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By David H. Snyder
While growing up, I would sometimes complain to my parents about what I
considered to be the terrible problems I was experiencing at school. After Dad and
Mom told me, “It builds character,” they also responded with the reminder, “You have
a lot to be thankful for.” They taught me that no matter how much I was suffering,
there was always someone else in the world whose situation was
much worse than mine. This thought has helped me in many
ways. In this editorial, I would like to mention three of the biggest
ways this truth continues to be helpful. First, it reminds me to
appreciate the multitude of blessings I have been given.

Second, it exhorts me to minister to others. Third, it helps
me to maintain a balanced perspective about life and
eternity. Too often we forget about the goodness of God and the
multitude of blessings He has showered upon us. It is easy
to grow accustomed to the good things we possess and take them
for granted. My family and I lived in Talkeetna, Alaska, for about seven years while
planting Talkeetna Baptist Church. In my opinion, that area of the state is the best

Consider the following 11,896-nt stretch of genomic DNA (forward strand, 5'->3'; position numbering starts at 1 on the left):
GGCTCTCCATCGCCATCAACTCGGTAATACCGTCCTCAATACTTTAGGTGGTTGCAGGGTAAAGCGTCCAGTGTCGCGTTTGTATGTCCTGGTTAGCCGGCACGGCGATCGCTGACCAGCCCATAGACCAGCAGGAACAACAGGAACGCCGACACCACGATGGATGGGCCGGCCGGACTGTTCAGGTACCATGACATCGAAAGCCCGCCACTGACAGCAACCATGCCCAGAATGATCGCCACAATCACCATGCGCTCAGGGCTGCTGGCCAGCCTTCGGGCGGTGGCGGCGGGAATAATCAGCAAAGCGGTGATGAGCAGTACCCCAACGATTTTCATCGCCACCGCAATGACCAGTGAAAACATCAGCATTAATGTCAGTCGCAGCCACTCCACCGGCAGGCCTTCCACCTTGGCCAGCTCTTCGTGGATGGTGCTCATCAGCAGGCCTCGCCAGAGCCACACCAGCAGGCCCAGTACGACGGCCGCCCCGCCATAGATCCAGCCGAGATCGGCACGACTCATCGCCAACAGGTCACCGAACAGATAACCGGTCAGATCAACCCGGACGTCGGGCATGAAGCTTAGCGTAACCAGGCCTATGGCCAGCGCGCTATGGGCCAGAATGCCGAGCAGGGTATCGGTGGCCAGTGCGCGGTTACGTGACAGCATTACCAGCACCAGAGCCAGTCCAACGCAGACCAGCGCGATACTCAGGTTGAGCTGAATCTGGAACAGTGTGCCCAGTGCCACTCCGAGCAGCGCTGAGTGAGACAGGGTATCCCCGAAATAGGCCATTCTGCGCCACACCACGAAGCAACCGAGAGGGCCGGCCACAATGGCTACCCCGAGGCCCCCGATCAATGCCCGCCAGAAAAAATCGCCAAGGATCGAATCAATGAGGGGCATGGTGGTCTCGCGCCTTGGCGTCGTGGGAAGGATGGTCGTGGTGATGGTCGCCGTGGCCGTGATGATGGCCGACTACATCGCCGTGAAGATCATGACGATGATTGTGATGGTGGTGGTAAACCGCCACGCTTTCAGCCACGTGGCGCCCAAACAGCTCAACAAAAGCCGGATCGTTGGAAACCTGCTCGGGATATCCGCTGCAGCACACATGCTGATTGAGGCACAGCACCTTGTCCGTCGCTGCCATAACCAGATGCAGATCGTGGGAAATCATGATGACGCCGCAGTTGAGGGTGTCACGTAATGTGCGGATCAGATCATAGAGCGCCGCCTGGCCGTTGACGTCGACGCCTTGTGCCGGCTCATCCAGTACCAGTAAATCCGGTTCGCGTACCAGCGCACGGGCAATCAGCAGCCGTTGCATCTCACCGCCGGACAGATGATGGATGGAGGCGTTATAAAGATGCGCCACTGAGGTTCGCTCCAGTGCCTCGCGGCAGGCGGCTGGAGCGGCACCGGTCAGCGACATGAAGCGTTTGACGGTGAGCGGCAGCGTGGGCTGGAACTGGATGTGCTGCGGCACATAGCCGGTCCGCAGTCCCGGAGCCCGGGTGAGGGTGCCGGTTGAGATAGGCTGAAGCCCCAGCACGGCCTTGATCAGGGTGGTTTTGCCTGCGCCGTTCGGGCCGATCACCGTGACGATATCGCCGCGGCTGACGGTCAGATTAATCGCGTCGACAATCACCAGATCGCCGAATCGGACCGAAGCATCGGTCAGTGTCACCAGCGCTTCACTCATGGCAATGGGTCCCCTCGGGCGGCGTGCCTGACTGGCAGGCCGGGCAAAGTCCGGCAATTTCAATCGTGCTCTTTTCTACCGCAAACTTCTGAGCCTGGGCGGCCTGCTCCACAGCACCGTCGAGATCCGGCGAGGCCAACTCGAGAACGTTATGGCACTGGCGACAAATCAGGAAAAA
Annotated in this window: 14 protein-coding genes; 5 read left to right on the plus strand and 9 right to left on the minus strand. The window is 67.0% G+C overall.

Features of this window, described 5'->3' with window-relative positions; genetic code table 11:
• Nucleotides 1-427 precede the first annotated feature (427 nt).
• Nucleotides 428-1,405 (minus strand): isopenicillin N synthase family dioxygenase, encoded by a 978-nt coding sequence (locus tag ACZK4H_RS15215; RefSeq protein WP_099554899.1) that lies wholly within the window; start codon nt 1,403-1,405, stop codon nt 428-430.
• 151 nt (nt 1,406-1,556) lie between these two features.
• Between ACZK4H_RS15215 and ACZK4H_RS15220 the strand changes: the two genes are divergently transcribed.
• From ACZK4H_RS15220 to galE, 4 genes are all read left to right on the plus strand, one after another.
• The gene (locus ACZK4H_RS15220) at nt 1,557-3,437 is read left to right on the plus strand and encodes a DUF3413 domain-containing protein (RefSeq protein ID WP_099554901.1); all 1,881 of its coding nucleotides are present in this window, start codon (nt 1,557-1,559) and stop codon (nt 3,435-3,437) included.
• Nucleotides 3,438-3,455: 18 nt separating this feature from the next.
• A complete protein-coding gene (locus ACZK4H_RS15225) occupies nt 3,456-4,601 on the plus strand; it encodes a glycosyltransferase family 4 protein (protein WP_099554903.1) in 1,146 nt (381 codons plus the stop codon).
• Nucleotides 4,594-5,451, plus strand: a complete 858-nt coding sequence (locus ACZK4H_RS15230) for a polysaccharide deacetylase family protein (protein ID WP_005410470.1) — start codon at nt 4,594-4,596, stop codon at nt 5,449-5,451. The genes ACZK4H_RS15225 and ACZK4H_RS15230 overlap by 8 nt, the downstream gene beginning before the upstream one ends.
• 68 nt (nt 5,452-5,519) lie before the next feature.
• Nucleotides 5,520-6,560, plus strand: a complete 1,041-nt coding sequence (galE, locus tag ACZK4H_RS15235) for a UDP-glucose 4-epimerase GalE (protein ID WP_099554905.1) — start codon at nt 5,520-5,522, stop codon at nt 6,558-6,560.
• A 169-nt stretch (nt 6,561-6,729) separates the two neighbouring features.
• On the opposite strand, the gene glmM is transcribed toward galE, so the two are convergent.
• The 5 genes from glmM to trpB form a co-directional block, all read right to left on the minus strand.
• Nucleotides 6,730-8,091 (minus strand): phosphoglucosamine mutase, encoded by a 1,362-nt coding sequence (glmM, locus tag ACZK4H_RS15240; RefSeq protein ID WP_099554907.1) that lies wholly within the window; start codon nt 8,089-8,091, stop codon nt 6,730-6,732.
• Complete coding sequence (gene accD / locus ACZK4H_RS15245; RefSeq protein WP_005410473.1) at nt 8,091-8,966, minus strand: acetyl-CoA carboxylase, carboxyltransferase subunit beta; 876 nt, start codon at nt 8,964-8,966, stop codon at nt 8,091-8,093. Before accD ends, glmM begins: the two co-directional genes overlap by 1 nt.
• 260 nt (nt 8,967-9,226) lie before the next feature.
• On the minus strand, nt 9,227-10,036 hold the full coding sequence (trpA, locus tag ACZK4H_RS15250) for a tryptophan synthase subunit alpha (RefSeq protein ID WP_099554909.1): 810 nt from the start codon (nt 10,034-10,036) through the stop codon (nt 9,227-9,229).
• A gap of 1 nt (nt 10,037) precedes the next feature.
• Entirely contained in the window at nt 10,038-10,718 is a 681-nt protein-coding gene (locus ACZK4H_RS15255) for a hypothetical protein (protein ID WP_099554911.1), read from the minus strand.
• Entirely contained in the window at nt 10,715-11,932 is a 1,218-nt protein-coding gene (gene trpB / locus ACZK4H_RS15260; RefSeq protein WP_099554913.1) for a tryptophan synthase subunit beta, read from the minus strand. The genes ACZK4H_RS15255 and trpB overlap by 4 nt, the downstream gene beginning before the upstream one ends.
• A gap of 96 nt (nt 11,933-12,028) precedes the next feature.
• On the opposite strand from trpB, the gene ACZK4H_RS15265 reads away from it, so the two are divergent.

place to view Denali (aka Mt. McKinley). It was quite a privilege to see the tallest
mountain in North America while driving to the post office. However, after living
there a few years, I almost did not notice the snow capped peak during many of my
trips to town. When someone from the Lower 48 visited us, they were amazed at
the beauty of the mountain range and would ask to stop so they could take pictures.

As Christians (particularly those of us who live in America), we have received a
countless number of blessings from God—the greatest being our salvation. We
should be continually amazed by His goodness and grace. However, many of us
have grown accustomed to God’s benevolent gifts and we do not notice them while
driving down the road of life.

Our reaction to God’s goodness should be a desire to minister to others. By
serving others we are serving God (cf., Matthew 25:34–40). It was a blessing to see
so many of you respond to the need in Nepal following the earthquake there earlier
this year. I am extremely grateful for each one who gave toward the needs of the
Nepalese devastated by the earthquake. Thank you for your generosity. As Believers,
our service to others should be from a heart of gratitude for all that God has given
us. The depth of our love and devotion to God will be in direct proportion to our
depth of understanding about everything Christ has done for us (cf., Luke 7:36ff).

The resulting effect will be a desire to express our appreciation and worship to God
Number 3, 2015